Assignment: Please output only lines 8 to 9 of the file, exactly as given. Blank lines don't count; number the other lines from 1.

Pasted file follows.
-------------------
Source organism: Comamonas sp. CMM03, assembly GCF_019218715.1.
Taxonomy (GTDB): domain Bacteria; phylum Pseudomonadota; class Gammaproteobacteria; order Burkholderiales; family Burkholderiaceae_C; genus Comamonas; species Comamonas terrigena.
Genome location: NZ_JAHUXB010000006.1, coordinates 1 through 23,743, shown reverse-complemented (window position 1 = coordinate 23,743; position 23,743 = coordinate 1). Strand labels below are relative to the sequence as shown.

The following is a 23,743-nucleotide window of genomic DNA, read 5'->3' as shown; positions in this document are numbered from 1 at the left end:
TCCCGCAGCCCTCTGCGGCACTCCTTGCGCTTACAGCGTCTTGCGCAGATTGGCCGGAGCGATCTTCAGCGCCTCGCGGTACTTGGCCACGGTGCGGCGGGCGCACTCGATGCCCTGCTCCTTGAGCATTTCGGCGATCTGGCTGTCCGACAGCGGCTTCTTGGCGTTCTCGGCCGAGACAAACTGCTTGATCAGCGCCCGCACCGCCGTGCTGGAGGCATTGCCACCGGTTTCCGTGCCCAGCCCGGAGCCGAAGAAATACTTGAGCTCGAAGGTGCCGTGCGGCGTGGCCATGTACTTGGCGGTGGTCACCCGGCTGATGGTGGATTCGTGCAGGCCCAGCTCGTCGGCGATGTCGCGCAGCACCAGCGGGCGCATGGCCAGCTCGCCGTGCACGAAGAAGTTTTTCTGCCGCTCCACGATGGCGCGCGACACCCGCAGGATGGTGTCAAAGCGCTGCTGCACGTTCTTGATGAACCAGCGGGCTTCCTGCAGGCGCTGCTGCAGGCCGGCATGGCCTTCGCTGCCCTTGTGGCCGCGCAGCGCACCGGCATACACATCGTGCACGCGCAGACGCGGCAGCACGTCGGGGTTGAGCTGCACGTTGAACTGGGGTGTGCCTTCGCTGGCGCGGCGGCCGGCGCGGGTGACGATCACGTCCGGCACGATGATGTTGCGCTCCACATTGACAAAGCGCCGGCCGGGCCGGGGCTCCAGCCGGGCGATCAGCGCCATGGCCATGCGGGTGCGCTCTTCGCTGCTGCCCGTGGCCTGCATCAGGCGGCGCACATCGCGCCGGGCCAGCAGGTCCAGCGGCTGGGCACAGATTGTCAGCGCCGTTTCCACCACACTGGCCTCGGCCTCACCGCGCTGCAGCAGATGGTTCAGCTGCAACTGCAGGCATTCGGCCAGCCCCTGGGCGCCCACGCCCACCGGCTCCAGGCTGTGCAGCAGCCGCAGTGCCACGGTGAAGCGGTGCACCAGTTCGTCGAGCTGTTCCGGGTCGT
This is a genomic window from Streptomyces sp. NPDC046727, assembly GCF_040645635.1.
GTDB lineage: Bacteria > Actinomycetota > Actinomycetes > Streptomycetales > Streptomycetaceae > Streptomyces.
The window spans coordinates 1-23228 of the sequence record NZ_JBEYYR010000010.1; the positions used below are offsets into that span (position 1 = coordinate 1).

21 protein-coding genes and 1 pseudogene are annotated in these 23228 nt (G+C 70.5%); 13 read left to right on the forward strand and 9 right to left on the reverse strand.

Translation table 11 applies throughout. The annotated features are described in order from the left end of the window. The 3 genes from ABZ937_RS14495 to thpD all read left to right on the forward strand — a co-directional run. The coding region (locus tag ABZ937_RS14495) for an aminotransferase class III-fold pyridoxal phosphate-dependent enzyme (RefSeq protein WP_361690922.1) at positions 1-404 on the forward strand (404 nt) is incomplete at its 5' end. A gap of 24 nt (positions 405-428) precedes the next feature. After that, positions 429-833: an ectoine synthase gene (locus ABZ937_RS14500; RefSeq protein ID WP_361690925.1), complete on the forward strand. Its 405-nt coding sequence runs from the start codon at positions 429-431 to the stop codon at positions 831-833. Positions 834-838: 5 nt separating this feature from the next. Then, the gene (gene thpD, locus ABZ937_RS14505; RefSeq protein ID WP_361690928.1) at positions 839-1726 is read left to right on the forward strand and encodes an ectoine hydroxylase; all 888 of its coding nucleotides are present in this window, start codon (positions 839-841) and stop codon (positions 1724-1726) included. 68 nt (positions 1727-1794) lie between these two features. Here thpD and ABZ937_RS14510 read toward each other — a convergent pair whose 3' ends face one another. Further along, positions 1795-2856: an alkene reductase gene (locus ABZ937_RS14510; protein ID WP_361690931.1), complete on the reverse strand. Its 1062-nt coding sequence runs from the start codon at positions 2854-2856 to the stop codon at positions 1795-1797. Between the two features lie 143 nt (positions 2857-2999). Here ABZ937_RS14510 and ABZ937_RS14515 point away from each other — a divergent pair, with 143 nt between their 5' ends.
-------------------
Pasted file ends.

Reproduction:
The window spans coordinates 1-23228 of the sequence record NZ_JBEYYR010000010.1; the positions used below are offsets into that span (position 1 = coordinate 1).

21 protein-coding genes and 1 pseudogene are annotated in these 23228 nt (G+C 70.5%); 13 read left to right on the forward strand and 9 right to left on the reverse strand.